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US planning military infrastructure in Australia, amid tensions with Beijing

US planning military infrastructure in Australia, amid tensions with Beijing
The US is planning on building military infrastructure in Australia. Though the plans fall under a defense agreement signed in 2011, their mention this week comes at a time of increased tension between Washington and Beijing.

Australia’s Foreign Minister Marise Payne announced the plans on Tuesday, stating that the “development of facilities will support the Force Posture Initiatives,” a series of military cooperation agreements reached by the US and Australia in 2011. 

Though Payne did not say what kind of infrastructure the US would build, a report by ABC Australia last month revealed that behind-the-scenes planning has been underway for a naval base in the northern city of Darwin, and another report on Sunday revealed that $211.5 million had been set aside for the project inside a draft of the US Senate’s annual defense bill.

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Payne discussed the infrastructure plan in terms of military cooperation, alhthough Washington’s eyes will likely remain fixed north once the base is built. The US has repeatedly sounded the alarm over China’s growing military confidence in the South and East China Seas, and has sailed its warships through contested waterways to reinforce its “freedom of navigation” claims.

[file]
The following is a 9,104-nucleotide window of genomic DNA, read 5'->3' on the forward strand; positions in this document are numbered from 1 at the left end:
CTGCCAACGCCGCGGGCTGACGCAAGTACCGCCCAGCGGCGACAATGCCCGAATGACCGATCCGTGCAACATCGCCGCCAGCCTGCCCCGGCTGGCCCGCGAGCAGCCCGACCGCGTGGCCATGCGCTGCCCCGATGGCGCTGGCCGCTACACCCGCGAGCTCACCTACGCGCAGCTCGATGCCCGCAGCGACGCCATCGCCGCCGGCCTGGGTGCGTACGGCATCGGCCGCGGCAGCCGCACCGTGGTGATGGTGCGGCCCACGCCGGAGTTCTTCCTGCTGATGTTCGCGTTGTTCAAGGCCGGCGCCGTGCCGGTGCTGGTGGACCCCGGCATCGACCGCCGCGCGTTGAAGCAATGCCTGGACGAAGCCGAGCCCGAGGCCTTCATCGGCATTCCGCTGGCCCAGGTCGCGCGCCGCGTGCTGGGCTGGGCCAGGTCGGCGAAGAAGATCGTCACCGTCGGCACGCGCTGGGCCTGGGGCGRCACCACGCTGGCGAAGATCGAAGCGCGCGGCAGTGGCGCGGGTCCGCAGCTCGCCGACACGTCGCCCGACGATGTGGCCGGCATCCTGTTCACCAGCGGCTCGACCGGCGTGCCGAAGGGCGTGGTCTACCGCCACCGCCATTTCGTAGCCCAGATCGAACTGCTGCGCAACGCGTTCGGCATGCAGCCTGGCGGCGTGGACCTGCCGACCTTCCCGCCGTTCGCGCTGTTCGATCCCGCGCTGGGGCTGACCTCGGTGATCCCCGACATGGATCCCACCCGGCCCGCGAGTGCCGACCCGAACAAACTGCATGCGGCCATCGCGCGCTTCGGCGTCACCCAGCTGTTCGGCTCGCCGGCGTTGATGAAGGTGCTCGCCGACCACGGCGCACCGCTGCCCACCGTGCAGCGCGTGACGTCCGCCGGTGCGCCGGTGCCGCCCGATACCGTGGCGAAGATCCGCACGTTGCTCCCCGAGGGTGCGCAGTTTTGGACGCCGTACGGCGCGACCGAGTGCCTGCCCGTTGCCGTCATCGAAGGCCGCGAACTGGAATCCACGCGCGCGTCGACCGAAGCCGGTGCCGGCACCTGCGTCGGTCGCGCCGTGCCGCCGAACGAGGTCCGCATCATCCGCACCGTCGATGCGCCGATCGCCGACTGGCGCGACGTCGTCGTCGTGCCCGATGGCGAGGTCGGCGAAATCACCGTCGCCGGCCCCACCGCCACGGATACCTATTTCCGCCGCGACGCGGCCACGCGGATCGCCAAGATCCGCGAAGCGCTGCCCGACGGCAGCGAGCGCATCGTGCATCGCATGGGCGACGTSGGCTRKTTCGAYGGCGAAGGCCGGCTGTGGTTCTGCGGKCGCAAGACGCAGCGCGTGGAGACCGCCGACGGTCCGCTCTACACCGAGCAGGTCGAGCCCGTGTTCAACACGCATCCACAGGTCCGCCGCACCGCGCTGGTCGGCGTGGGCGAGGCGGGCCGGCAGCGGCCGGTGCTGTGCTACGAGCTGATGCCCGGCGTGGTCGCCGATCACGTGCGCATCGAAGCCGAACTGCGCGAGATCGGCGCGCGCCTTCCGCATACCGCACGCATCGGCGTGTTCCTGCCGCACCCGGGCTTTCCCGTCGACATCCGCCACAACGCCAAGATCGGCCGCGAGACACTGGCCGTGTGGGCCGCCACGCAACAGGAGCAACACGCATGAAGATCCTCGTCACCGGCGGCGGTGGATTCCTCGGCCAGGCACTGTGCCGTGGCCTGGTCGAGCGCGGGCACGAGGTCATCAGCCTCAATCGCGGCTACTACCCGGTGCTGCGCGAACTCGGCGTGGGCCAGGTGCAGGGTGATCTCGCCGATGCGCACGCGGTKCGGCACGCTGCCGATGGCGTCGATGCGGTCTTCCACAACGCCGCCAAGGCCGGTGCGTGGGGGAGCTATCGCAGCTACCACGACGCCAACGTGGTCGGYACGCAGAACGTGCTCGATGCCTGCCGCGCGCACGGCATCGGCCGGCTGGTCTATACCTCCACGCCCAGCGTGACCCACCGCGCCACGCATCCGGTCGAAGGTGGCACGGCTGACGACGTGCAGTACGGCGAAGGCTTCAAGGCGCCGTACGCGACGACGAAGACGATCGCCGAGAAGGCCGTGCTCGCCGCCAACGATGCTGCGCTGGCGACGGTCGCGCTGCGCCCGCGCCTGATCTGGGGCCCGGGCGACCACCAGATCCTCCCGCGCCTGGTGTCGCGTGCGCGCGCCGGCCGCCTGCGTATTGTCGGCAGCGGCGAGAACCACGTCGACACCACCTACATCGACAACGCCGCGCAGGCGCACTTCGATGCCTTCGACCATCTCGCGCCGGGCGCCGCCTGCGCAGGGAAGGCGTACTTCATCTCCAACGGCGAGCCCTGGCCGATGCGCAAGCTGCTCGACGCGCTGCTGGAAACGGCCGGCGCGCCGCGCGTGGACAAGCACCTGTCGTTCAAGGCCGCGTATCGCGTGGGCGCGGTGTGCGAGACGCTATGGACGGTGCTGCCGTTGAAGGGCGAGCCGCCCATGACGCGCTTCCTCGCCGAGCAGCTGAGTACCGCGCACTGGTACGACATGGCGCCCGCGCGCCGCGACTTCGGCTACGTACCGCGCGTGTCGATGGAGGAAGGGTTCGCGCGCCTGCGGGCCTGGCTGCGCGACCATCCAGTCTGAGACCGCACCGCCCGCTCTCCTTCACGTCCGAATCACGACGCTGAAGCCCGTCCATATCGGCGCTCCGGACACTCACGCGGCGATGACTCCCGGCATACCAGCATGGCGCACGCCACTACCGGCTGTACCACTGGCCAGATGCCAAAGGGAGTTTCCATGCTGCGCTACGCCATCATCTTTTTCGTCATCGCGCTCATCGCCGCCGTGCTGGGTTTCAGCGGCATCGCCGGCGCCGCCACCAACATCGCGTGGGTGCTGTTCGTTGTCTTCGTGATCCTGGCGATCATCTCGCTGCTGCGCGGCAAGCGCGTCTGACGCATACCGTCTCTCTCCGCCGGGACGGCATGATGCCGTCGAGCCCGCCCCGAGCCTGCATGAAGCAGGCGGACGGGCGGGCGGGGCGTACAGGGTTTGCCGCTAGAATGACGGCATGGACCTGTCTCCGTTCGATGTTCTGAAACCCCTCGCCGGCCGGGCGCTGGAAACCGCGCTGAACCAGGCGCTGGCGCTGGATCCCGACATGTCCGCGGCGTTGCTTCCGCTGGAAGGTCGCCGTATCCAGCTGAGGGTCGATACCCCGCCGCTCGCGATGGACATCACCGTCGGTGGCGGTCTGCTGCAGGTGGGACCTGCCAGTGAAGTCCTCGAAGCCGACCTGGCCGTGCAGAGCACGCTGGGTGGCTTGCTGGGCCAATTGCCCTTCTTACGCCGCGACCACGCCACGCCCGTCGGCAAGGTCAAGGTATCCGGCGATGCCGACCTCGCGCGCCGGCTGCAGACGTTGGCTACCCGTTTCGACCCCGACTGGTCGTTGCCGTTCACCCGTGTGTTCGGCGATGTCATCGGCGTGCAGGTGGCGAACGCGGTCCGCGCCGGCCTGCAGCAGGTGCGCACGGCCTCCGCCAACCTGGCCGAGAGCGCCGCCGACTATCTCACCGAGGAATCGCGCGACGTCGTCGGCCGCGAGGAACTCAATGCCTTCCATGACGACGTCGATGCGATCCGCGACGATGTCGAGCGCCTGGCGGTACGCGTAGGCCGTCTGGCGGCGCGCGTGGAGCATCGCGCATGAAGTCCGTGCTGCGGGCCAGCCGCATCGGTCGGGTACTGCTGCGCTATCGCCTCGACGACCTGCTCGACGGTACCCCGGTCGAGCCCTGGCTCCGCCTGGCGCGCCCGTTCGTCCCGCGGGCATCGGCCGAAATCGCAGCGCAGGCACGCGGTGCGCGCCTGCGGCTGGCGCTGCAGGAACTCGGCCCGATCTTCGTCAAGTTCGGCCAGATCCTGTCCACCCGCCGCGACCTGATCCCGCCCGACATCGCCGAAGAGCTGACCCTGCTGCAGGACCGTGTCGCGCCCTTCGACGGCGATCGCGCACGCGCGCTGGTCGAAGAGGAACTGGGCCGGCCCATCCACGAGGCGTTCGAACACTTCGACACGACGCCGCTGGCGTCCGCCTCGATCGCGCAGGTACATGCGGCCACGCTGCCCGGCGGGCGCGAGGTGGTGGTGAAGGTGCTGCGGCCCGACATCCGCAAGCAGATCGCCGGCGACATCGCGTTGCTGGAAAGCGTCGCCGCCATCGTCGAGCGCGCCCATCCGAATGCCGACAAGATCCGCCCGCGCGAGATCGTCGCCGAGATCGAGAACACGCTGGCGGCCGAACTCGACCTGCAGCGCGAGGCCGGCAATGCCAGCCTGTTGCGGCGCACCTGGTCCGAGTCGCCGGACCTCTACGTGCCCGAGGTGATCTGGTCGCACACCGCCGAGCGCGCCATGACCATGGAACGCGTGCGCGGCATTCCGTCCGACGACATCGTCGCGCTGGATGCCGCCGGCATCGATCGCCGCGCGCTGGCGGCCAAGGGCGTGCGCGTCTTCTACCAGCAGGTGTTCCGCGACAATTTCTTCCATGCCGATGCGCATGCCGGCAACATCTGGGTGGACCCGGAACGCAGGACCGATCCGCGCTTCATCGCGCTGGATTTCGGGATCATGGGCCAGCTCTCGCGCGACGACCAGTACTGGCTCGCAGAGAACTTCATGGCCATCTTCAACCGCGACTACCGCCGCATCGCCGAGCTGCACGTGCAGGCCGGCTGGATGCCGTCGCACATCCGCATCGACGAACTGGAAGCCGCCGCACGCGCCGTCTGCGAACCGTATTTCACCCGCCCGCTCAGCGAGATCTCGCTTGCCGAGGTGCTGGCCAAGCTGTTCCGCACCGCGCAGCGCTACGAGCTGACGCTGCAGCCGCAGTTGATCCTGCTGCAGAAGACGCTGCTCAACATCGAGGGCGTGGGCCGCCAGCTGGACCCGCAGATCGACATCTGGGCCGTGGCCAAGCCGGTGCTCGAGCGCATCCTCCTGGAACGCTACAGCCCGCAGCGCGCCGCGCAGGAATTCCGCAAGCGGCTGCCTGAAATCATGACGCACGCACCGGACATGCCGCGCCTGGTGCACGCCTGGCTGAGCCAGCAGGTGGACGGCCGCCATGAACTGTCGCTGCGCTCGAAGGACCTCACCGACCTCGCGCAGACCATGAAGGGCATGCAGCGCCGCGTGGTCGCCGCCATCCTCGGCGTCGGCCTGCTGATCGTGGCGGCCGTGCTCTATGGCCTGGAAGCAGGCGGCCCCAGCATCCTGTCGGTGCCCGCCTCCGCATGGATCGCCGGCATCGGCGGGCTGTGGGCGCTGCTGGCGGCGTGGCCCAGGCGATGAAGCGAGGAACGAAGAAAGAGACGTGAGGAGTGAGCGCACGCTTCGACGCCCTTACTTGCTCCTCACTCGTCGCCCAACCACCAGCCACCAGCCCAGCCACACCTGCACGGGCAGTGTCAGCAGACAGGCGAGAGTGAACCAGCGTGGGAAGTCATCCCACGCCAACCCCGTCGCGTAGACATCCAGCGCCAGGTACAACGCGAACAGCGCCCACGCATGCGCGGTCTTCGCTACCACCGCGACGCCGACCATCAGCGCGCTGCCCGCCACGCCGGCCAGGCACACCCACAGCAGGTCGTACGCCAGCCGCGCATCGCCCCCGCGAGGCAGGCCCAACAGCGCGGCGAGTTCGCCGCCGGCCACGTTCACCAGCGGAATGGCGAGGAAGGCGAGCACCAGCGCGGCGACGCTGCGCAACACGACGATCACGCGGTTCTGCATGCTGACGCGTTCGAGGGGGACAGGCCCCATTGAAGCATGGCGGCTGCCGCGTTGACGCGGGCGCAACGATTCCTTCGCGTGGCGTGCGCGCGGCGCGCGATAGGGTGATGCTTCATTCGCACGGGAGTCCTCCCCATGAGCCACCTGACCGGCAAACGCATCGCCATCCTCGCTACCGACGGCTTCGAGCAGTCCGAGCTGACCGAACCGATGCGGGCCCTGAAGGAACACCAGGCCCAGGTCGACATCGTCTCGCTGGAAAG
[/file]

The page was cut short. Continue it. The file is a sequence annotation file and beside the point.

Earlier this month, the US State Department condemned Beijing’s “repeated provocative actions” towards other Southeast Asian countries over offshore oil and gas deposits, and National Security Advisor John Bolton warned that “China’s coercive behavior towards its Southeast Asian neighbors is counterproductive & threatens regional peace & stability.”

“It’s in the US’ geostrategic interests to work with Australia, and also to keep a presence in the East and South China Seas,” former Pentagon official Michael Maloof told RT. “Along with showing those countries that are in dispute with China over mineral rights that the United States backs their claims.”

Zooming out from the Trump administration’s hardline China policies, Maloof explained that an American base in Darwin would provide reassurance to other allies in the region, like Japan and South Korea – both American allies who would be on the frontlines should conflict break out with North Korea.

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However, while Australia might welcome an American base as a show of solidarity amid President Donald Trump’s ‘America First’ foreign policy, the US was never likely to roll back its international military presence under Trump, Maloof noted.

“When you look at all of our commitments, internationally, and what the administration has committed itself to - in many cases unnecessarily - it has to maintain that force,” he said. “Given Donald Trump’s mantra that defense spending is key to higher employment in the United States, in order to justify such high military spending you have to have tensions and conflicts.”

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